Premillennialist futurists like Arthur Pink in his work The Antichrist[24] attribute vast portions within the Old and New Testament to this future figure that will rise to global prominence politically, economically and militarily by setting up a governmental structure possessing sweeping powers over the affairs of mankind.

Mixed interpretation

Multiple fulfillments

Methodist theologian Adam Clarke and Anglican bishop Thomas Newton interpret the abomination of desolation as a proverbial phrase that could include multiple events "substituted in the place of, or set up in opposition to, the ordinances of God, his worship, his truth, etc."[25] This allows for some or all of the examples in the following (incomplete) list to be viewed as partial fulfillments of this prophecy simultaneously:

The Church of Jesus Christ of Latter-day Saints

The Joseph Smith–Matthew states (in verse 12) that the abomination of desolation spoken of by Daniel is the destruction of Jerusalem (first in AD 70). Later (in verse 32) it states that the abomination of desolation will be fulfilled again when Jerusalem is subject to much destruction before the Second Coming of Christ.[26]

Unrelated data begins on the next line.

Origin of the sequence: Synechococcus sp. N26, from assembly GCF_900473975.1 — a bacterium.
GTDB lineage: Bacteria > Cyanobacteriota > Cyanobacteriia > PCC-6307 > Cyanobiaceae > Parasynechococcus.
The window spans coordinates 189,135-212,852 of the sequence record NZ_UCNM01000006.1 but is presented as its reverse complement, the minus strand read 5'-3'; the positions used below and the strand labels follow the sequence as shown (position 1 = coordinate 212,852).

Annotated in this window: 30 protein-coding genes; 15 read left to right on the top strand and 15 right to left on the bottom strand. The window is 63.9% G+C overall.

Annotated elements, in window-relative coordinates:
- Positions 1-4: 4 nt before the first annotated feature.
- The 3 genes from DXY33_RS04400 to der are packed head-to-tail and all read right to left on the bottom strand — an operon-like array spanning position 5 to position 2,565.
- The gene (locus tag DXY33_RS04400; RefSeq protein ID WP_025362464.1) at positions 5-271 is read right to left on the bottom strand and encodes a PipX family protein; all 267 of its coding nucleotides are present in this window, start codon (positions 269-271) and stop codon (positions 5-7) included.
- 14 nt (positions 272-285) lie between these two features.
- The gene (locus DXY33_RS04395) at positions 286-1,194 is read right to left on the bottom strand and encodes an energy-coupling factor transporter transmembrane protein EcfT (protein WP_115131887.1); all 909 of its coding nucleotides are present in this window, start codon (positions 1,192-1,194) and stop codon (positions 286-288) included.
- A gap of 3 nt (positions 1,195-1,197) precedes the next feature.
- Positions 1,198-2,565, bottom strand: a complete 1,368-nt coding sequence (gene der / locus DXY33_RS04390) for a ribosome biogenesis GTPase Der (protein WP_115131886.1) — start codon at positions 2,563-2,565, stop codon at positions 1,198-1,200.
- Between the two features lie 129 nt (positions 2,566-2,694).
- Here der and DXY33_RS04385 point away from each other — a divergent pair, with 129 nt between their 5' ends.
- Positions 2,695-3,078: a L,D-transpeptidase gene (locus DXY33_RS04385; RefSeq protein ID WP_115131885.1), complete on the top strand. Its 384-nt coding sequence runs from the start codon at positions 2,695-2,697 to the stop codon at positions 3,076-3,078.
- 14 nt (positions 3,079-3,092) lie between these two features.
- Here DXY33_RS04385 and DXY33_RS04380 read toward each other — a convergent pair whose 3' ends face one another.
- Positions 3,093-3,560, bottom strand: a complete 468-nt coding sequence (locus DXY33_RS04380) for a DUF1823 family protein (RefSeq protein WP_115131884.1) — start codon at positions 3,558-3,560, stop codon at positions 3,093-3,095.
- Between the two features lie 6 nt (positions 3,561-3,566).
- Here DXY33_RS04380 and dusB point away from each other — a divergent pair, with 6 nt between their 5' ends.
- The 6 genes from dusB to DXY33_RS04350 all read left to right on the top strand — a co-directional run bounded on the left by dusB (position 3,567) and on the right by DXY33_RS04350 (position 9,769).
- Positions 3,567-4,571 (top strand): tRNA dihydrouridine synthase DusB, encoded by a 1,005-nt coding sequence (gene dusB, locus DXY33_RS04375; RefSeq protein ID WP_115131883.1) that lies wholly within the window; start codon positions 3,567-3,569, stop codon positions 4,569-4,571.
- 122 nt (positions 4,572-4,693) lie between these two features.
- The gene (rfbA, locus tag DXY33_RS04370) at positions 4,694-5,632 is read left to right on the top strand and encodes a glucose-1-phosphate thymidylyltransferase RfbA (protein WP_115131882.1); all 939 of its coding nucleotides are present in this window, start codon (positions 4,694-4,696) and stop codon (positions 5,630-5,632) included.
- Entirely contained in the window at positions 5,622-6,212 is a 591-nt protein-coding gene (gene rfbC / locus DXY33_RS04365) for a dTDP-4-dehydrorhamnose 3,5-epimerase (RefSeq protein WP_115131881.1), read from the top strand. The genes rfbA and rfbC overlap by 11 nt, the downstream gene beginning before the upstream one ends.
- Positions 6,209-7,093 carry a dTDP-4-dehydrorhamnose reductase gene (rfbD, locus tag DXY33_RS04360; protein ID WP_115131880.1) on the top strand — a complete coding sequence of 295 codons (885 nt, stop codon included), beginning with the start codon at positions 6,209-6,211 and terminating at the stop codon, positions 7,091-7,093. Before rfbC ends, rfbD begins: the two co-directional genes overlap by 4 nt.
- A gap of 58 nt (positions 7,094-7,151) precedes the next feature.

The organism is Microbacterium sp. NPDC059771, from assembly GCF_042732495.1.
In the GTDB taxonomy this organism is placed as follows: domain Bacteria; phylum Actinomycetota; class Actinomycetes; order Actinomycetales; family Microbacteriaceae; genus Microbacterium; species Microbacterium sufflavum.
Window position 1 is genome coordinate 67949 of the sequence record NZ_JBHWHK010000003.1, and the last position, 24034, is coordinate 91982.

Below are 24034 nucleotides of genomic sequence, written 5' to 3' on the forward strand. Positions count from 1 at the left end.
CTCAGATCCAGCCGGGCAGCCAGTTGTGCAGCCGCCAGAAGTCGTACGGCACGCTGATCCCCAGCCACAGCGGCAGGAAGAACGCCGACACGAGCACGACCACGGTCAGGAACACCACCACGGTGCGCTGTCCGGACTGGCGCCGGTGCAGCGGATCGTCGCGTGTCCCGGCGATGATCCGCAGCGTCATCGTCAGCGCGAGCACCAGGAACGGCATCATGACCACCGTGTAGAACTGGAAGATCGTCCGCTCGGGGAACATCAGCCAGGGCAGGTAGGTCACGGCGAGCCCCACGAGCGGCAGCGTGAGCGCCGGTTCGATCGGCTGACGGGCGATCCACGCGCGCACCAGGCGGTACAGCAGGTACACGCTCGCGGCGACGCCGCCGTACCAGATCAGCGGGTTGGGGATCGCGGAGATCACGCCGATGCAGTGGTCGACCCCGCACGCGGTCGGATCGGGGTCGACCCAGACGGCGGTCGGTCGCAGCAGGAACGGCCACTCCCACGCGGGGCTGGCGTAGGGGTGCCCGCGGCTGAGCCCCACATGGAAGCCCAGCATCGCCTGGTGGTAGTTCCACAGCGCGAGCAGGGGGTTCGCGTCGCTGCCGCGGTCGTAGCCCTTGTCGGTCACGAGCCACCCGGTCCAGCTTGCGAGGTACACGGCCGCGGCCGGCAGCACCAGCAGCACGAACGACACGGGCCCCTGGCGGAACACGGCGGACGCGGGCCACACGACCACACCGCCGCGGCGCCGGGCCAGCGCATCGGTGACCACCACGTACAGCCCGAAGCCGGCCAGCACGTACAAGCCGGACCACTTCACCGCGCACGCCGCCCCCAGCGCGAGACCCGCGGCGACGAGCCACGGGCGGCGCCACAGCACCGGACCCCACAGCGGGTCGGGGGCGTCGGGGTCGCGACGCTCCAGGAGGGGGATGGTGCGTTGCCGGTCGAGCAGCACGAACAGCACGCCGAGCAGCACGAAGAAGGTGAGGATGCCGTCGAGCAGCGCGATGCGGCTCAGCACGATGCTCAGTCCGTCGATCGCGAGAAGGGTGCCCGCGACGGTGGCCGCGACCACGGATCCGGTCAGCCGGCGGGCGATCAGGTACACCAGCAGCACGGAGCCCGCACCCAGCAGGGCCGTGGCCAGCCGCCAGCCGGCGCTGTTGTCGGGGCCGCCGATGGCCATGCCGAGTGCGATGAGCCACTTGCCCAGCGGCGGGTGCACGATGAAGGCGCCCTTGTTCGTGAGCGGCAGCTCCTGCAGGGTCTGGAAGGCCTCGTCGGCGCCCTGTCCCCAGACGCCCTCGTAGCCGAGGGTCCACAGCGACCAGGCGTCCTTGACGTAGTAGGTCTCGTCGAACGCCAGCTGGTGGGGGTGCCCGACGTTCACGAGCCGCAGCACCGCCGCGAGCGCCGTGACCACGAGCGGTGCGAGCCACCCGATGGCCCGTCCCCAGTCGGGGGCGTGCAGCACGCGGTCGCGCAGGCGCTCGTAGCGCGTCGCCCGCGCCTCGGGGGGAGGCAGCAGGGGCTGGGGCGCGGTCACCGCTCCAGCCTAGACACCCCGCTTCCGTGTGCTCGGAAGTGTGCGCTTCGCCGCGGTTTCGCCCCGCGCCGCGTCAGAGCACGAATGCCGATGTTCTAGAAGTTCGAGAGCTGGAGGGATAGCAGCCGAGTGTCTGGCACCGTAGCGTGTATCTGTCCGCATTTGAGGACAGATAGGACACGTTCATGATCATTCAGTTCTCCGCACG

See also


  1. I Kings, xi. 5; II Kings, xxiii. 13; Sifra, Ḳedoshim, beginning, and Mekilta, Mishpatim, xx. ed. Weiss, 107.
  2. "Abomination of Desolation - Jewish Encyclopedia". jewishencyclopedia.com.
  3. Singer, Isidore and Cyrus Adler (Funk and Wagnalls, 1916) The Jewish Encyclopedia: A Descriptive Record of the History, Religion, Literature, and Customs of the Jewish People from the Earliest Times to the Present Day, Volume 1 (page 80)
  4. Apocalypse Against Empire: Theologies of Resistance in Early Anathea Portier-Young - 2011 "The precise referent or form of the desolating abomination remains obscure, yet it appears closely connected with new sacrificial practices.26 According to 1 Maccabees 1:54, the abomination was erected on the altar of burnt offering.
  5. Codex Sinaiticus
  6. "Abomination of Desolation - Jewish Encyclopedia". jewishencyclopedia.com.
  7. See Apostomus.
  8. II Chron 33:7
  9. Yer. Ta'anit, iv. 68a, and Rashi on the passage in Babli, ibid. 28b.